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Sweden is a generous aid donor that has put development at the heart of its foreign policy.
It is both impressive and inspiring to see how far Slovakia has come. Prior to 2004, the Slovak Republic was eligible to receive development assistance, now, in less than a decade; it is becoming a provider of development co-operation, said OECD Secretary-General.
The Slovak Republic has become the 27th member of the OECD Development Assistance Committee (DAC), the leading international forum for bilateral providers of development co-operation.
France’s Official Development Assistance (ODA) was USD 12.1 billion in 2012, making it the 4th largest member of the OECD’s Development Assistance Committee in terms of the volume of aid. However, this represents 0.46% of French Gross National Income (GNI) – below France’s international commitment. The review recommends that France plan to reach the 0.7% ODA/GNI ratio as soon as possible.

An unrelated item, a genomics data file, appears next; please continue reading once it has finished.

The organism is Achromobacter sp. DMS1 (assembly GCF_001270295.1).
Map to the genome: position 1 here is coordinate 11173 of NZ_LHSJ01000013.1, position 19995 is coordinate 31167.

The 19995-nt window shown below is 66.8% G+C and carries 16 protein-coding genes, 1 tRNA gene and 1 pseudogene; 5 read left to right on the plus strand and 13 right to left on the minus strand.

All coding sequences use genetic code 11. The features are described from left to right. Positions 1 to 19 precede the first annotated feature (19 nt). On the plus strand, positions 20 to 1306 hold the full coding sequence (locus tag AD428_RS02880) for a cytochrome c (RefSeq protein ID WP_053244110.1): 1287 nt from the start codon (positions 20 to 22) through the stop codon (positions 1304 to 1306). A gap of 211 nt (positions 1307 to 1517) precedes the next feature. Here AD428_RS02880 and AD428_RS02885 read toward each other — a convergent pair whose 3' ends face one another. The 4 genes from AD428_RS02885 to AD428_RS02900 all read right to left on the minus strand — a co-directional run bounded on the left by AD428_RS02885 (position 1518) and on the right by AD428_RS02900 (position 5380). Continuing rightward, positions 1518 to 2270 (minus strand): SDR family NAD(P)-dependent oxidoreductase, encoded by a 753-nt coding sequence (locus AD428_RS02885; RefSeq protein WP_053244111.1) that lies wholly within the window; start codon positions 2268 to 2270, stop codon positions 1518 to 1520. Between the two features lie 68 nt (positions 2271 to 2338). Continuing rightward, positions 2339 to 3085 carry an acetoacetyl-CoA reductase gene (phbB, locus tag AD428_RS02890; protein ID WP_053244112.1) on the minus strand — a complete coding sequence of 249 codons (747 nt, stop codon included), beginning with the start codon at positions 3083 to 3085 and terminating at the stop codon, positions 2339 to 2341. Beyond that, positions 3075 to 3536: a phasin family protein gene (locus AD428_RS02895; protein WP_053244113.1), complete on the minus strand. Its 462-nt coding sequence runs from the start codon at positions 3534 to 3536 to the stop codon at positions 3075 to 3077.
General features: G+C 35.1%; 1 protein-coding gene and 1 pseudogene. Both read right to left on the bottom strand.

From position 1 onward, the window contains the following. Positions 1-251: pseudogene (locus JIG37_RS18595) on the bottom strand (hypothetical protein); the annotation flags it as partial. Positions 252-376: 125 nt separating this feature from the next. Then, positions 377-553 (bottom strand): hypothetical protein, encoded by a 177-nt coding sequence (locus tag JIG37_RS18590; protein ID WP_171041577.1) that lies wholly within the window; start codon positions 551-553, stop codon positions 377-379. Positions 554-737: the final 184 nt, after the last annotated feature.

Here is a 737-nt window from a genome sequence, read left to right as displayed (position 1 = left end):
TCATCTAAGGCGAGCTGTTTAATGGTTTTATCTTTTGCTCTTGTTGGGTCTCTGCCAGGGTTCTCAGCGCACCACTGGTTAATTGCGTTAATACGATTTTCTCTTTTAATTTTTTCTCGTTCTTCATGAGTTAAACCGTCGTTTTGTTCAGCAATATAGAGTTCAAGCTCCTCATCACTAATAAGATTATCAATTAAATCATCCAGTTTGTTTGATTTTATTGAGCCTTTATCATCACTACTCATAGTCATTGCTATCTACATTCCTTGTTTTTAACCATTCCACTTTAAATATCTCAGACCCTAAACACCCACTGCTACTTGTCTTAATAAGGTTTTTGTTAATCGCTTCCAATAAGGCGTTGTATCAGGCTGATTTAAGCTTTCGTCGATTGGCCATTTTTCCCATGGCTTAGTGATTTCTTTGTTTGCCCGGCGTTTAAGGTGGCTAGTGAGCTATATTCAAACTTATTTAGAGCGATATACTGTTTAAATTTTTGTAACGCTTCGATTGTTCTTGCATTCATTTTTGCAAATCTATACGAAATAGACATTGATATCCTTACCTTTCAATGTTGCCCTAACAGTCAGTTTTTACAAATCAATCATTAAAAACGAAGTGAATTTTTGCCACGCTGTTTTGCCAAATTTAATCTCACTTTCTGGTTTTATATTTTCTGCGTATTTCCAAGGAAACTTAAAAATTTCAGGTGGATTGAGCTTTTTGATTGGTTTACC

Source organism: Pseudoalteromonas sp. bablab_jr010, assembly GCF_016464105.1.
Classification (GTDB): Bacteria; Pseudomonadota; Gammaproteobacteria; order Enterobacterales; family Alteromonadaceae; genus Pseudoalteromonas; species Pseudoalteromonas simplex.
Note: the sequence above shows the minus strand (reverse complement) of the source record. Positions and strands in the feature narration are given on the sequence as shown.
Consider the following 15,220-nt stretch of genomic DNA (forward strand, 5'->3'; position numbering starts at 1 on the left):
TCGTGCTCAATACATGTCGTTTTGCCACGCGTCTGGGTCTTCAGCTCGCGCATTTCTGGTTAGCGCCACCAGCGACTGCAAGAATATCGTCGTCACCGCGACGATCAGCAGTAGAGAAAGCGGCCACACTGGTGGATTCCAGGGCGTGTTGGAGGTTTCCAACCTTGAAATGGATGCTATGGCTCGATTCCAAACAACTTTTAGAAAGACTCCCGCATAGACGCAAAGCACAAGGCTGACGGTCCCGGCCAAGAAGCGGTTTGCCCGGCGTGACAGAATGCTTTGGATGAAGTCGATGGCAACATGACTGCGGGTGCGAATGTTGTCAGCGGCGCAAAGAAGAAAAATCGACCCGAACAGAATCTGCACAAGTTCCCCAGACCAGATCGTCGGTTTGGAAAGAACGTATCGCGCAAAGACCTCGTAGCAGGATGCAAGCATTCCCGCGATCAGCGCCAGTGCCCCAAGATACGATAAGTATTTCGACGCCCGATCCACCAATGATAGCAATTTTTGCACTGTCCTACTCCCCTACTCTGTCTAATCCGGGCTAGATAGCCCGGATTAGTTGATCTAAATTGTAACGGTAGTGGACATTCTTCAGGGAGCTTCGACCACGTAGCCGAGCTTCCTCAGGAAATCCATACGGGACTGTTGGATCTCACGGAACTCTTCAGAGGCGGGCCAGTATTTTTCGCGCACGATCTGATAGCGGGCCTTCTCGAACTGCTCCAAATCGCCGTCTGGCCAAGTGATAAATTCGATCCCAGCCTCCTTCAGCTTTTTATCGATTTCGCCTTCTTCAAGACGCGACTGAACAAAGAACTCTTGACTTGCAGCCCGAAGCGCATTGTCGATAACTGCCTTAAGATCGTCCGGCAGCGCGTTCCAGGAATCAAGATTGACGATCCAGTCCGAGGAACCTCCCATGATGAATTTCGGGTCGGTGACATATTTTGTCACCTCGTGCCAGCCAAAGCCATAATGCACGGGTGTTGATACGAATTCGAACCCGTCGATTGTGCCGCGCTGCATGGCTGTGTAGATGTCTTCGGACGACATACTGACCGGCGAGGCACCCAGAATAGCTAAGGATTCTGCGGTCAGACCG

France’s Official Development Assistance was USD 12.1 billion in 2012, making it the 4th largest member of the OECD’s Development Assistance Committee in terms of the volume of aid.
Evaluating development co-operation activities is one of the areas where the DAC’s influence on policy and practice can most readily be observed. Having an evaluation system that is well-established is one of the conditions of becoming a member of the DAC. Each peer review examines the set-up and management of the evaluation function, using the norms and standards developed by the DAC’s Network on Development Evaluation.
Over recent years, the Czech Republic has transformed its development co-operation system to make it more focused, more coherent and more effective.
Australia is the eighth most generous donor in the OECD's Development Assistance Committee, delivering USD 5.44 billion in ODA last year, or 0.36% of its gross national income.
Over the last decade, the Slovak Republic has established itself as a provider of development co operation. Slovakia more than tripled its volume of official development assistance (ODA) between 2004 and 2008.
Iceland's legal and policy framework bring together all of Iceland's development co-operation - bilateral, multilateral and humanitarian and is backed up by a strategy that has been adopted by the Parliament.